Random thoughts from the meeting rooms and hallways of this week's America LodgingSummit in San Diego:
• Despite new forecasts of a 10-percent dip in RevPAR for the year, few speakers spoke of the hard-to-swallow numbers. Rather, the talk was when the industry turnaround will begin, not if or even how. This isn't a crowd given to hand wringing or quiet sobbing. The prevailing sentiment is that as a group of smart, creative and experienced entrepreneurs, theindustry will find a way out of its current problems, that tomorrow will be better than today, that the cycle will turn and that prosperity will reign again. Is this all healthy optimism or one of the stages of grief? Time will tell.
• Hotel brand and operator companies alike are moving swiftly and decisively to mitigate the effects of the downturn. A number of operators, including Robert Habeeb of First Hospitality and Doug Dreher of The Hotel Group, told me they're aggressively increasing their sales andefforts and resources, including requiring general managers to take a more-prominent role in sales. On the brand level, Andy Cosslett, InterContinental Hotel Group's Chairman Andy Cosslett said the company increased its worldwide sales staff by 30 percent “as a quick and effective way to shift business into our hotels.”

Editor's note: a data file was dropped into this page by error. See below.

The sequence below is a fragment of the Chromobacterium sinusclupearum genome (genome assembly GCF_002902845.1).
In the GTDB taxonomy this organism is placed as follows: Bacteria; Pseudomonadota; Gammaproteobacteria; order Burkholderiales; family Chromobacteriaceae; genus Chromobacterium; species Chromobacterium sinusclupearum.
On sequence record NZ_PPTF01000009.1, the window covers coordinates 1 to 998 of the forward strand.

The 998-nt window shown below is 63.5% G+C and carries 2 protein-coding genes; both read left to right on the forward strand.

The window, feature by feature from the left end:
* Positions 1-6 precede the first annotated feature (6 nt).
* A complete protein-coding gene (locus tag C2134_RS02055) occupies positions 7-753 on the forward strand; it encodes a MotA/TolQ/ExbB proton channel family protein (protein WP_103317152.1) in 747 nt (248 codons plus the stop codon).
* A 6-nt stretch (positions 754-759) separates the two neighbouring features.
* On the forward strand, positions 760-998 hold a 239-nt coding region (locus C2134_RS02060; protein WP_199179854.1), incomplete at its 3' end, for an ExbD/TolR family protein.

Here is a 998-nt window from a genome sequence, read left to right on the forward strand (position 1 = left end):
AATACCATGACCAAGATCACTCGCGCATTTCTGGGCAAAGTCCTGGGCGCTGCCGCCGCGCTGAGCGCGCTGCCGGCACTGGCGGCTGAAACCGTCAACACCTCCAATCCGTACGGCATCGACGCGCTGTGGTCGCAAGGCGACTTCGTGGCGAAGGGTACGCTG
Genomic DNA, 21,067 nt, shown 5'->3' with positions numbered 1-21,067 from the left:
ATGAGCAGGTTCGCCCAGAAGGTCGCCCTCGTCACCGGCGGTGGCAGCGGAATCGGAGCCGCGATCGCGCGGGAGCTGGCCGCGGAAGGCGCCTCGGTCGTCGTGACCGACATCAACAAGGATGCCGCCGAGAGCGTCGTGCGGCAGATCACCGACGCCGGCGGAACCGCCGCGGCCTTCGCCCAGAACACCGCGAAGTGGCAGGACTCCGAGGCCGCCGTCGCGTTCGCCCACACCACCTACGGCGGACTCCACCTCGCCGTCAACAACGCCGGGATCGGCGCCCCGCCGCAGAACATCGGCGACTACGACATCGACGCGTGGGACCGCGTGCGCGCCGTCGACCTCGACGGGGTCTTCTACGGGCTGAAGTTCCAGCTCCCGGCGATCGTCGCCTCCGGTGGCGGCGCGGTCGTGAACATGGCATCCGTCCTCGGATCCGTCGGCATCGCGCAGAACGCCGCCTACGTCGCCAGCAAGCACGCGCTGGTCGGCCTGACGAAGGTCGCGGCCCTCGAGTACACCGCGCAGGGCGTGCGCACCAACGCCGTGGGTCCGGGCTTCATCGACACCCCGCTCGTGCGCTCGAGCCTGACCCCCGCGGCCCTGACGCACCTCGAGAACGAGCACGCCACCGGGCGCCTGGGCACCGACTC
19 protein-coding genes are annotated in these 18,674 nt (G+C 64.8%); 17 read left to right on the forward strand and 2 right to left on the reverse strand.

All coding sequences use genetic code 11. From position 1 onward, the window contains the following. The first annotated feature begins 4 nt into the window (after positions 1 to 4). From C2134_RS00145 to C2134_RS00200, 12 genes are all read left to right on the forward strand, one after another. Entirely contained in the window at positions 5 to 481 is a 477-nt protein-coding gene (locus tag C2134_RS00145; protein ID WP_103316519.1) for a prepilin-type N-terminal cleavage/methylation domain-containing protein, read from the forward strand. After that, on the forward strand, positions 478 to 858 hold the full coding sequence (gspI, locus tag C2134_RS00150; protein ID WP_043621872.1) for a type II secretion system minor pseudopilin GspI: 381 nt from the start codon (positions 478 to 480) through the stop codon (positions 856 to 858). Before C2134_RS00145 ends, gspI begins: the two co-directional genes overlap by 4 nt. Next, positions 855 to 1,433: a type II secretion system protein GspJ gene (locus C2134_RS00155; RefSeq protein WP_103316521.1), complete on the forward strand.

• Even executives immersed in the transactions market see opportunity in an environment that doesn't appear to have much. Steven Mckenzie of Eastdil Secured told an audience that when it comes, the rebound in the transactions market will be “even more dramatic than the period following the recession of the early 1990s. Unlike then, we have no supply issues and there are billions of dollars waiting on the sidelines for the right opportunities.” Still Rob Koger of Molinaro Koger made what may be the best argument to acquire hotels: “If you think we're heading into a depression, you should sell everything; if you think we're in a recession, buy everything.”